Arik Hanson, a Minnesota digital communications consultant, had a good post earlier this week on why companies need to stop blocking the use of social media.
So, why is it that 54 percent of companies are still blocking access to social media sites at work?
Certainly that number has come down in recent years, but to think that more than half of all companies are still not affording their staff to access Facebook, YouTube, and Twitter during the day. That just doesn’t add up.
Hanson’s piece is a poignant one for law firms, which at last count 45% of them were blocking the use of social media.
Here’s five reasons why social media ought not to be blocked from Hanson that apply well to law firms.
- Nearly all companies (94% per Digital Media Wire) are investing in social media as a marketing/communications tool. Assuming your law firm is investing in social media, but you limit social media’s use by your employees, you are saying, per Hanson, “We believe in the power of social media to help us market our products and services, we just don’t trust our employees because we think they’ll waste an inordinate amount of time on Facebook.”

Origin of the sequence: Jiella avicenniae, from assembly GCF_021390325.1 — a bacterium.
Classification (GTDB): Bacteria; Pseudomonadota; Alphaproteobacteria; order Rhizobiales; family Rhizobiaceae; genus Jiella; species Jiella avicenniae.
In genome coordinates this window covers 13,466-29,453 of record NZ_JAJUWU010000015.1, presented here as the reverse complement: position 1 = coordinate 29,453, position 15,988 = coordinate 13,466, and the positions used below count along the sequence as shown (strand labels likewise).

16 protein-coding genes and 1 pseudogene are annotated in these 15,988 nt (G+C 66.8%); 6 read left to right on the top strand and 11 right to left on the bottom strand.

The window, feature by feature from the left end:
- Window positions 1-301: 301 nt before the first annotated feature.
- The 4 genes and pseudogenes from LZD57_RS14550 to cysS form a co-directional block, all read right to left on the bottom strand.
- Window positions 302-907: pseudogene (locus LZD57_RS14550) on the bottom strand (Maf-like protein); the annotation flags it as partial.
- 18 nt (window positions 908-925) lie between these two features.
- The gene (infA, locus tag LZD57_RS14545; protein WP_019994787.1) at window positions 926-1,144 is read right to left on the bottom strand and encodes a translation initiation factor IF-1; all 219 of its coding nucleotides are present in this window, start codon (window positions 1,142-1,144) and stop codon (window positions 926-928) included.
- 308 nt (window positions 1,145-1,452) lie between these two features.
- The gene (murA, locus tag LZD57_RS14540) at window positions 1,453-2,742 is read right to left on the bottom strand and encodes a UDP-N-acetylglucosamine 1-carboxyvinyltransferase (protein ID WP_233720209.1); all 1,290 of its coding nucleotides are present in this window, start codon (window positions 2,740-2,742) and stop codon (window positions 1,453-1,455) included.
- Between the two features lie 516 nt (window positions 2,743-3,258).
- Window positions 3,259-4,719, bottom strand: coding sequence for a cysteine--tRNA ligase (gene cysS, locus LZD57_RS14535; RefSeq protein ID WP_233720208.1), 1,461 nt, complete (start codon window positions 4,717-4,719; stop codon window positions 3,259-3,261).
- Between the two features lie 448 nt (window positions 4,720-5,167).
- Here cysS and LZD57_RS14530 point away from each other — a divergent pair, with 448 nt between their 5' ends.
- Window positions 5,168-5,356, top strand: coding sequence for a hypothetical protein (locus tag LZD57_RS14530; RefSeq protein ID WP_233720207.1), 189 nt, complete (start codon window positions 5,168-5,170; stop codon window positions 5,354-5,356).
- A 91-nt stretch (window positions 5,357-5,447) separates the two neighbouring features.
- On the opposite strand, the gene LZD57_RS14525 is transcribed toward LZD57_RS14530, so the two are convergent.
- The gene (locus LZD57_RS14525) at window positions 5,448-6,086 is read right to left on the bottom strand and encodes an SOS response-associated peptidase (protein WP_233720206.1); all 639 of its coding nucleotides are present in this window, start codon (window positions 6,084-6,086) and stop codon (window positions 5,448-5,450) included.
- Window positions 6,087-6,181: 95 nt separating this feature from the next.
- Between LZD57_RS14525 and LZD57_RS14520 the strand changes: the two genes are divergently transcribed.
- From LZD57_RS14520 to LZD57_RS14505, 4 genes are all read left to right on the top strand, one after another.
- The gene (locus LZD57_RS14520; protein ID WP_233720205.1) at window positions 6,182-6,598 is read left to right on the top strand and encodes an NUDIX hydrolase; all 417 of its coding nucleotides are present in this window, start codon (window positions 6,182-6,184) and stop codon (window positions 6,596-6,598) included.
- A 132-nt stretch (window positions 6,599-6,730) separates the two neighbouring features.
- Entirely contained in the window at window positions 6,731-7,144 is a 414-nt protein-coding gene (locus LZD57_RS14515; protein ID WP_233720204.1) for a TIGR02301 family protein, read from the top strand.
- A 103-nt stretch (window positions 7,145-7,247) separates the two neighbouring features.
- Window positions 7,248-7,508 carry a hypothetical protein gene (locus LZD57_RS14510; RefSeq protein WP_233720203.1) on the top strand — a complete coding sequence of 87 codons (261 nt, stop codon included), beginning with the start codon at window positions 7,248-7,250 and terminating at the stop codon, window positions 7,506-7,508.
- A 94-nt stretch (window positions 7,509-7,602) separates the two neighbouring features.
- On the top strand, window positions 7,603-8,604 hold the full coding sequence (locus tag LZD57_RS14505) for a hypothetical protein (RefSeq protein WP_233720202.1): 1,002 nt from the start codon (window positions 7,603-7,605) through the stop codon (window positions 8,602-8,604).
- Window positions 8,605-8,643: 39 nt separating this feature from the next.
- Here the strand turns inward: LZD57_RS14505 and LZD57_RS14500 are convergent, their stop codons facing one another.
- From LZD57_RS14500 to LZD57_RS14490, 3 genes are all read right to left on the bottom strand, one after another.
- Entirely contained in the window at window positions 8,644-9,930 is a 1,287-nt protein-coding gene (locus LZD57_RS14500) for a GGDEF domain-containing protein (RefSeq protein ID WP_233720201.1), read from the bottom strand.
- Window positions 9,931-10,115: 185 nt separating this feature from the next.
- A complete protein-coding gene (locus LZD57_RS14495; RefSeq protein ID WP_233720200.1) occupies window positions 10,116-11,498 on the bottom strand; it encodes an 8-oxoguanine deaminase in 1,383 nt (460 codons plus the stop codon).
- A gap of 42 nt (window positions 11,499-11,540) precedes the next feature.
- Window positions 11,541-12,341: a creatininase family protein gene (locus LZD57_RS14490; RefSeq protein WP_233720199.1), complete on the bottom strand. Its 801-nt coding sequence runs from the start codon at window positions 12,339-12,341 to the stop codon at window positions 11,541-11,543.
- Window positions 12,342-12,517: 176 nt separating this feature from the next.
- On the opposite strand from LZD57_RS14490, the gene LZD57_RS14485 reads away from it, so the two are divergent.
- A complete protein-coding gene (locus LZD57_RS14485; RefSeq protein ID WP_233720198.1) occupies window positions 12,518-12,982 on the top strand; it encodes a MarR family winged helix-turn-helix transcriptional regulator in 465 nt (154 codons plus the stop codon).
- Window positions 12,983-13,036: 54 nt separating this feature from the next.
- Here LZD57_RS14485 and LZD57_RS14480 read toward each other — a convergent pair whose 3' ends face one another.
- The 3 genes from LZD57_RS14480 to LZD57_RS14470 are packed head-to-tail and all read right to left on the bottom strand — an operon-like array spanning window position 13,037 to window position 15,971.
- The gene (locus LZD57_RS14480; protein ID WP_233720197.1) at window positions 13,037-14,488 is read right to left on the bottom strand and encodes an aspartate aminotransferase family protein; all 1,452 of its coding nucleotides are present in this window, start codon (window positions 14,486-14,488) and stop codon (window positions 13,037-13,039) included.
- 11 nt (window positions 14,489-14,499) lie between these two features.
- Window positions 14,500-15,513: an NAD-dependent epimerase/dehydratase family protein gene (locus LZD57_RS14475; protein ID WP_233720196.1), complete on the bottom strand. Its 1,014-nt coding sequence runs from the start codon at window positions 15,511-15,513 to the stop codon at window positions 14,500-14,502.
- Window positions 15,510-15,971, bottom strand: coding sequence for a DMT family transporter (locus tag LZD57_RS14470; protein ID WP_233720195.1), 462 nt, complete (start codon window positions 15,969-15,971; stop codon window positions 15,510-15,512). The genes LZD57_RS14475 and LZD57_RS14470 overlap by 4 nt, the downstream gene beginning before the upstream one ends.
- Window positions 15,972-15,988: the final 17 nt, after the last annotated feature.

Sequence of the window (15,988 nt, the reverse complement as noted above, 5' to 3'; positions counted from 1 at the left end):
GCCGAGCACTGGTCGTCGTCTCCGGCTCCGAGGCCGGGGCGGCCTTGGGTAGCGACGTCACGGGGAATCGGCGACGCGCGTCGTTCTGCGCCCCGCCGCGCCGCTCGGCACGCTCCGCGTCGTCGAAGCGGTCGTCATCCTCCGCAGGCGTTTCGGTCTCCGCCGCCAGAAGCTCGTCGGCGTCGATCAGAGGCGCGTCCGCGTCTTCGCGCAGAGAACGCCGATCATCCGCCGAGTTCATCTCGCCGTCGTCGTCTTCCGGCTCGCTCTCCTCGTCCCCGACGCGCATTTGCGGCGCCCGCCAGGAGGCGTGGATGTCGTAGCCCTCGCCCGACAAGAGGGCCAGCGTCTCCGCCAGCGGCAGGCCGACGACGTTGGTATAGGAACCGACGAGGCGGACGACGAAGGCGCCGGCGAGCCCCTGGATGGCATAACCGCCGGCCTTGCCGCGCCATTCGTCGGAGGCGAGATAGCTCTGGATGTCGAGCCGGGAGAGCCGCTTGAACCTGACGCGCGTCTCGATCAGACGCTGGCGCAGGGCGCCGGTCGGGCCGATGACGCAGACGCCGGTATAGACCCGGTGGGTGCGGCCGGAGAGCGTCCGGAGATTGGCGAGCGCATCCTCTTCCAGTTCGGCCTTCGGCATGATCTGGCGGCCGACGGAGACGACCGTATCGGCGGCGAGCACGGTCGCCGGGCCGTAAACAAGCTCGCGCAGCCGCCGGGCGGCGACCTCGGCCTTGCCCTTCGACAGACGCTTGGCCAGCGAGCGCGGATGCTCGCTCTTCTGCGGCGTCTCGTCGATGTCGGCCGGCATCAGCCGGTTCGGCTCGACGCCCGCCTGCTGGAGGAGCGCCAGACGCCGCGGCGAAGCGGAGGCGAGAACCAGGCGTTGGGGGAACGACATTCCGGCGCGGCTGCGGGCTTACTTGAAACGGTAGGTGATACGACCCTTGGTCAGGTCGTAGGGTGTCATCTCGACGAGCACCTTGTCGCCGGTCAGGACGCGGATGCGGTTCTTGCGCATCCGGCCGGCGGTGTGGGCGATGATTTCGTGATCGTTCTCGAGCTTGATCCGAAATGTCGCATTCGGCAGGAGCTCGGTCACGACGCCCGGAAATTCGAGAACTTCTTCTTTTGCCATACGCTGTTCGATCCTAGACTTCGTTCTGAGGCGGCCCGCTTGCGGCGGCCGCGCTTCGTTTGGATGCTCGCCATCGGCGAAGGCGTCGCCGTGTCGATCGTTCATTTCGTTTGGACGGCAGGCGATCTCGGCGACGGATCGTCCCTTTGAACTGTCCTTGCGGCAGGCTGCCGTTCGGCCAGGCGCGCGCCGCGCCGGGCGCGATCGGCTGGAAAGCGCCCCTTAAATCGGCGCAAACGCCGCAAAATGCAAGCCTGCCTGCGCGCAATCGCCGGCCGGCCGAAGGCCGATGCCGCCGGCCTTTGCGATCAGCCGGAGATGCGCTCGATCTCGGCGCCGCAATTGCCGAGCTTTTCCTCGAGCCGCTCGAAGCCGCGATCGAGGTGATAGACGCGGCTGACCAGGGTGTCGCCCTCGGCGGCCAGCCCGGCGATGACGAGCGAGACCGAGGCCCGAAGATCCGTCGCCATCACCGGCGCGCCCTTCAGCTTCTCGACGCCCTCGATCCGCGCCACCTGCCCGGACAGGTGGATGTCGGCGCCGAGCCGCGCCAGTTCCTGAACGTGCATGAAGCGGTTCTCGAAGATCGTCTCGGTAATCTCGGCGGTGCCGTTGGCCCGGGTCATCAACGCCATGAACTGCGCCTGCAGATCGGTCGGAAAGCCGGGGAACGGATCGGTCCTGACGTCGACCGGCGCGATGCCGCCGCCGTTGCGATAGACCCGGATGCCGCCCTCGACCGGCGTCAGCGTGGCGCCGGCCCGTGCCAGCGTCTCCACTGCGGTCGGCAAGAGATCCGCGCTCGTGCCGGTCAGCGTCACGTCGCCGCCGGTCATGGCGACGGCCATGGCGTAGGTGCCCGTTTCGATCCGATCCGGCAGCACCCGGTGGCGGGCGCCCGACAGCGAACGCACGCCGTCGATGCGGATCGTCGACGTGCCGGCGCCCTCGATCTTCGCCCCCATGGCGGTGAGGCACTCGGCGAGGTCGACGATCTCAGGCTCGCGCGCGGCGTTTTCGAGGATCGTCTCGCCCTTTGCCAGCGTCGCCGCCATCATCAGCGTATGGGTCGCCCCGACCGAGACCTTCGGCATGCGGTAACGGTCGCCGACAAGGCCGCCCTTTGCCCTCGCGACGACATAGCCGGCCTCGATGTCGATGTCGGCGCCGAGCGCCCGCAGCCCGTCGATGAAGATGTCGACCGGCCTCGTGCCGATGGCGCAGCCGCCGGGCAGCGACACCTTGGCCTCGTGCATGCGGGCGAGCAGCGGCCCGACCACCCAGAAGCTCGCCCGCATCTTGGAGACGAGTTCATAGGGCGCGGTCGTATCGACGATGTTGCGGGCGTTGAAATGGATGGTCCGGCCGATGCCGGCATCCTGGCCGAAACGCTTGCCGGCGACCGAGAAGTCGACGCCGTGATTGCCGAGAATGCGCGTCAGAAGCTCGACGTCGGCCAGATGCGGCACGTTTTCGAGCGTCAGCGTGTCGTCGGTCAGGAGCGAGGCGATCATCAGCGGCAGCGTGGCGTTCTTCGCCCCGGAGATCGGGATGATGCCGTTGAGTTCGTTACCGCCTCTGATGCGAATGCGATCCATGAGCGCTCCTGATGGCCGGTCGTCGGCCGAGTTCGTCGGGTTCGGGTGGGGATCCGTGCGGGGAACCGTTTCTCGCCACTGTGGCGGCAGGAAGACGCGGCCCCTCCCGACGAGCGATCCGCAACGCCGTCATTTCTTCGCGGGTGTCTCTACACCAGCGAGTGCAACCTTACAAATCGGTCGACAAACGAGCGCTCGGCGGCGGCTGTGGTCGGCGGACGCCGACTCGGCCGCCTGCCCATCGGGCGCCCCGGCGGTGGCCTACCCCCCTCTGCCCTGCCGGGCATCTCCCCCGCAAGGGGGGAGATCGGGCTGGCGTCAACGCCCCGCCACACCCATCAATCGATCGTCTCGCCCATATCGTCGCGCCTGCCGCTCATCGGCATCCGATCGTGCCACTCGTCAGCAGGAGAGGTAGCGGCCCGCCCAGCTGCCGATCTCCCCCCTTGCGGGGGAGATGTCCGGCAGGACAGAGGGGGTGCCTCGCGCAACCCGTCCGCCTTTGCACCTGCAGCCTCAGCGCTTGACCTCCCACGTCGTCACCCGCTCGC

- More of your lawyers are relying on social networks to do their jobs. How often do you turn to friends and colleagues online for advice? How often do you read blogs to keep up with industry trends? Data suggests 25 percent of employees rely heavily on social networks in the workplace. It’s probably higher for your star lawyers and other professionals.
- You’re going to lose lawyers and other professionals to competitors. Per a study by American Express, 39 percent of younger workers won’t even consider working for a company that blocks Facebook. Facebook has become the communication tool of choice for many young professionals. Why would they work for a law that’s going to block its use?
- Smartphones and tablets. By the end of this year 50 percent of all Americans will own a smartphone. The fastest growing use of mobile? Social networking. Everywhere I travel I see lawyers with two mobile phones, a blackberry and an iPhone or Android. Your lawyers and other professionals are already using social media.
- Breaks equal more-productive employees. Recent research suggests employees who are given short breaks to surf the Web or connect with friends on Facebook are more productive than those who don’t. No one stopped lawyers from stopping to have a cup of coffee with others, why block social media?
I’ll add one more. Lawyers receive work because of their relationships and word of mouth reputation. Social media and the Internet doesn’t change that. Social media is just an accelerator of relationships and the spread of your word of mouth reputation.
Preventing your lawyers from using social media is going to hit your law firm’s pocketbook. You are going to lose work to competitors.
Know of law firms still blocking the use of social media by their employees? I’d like to hear of them.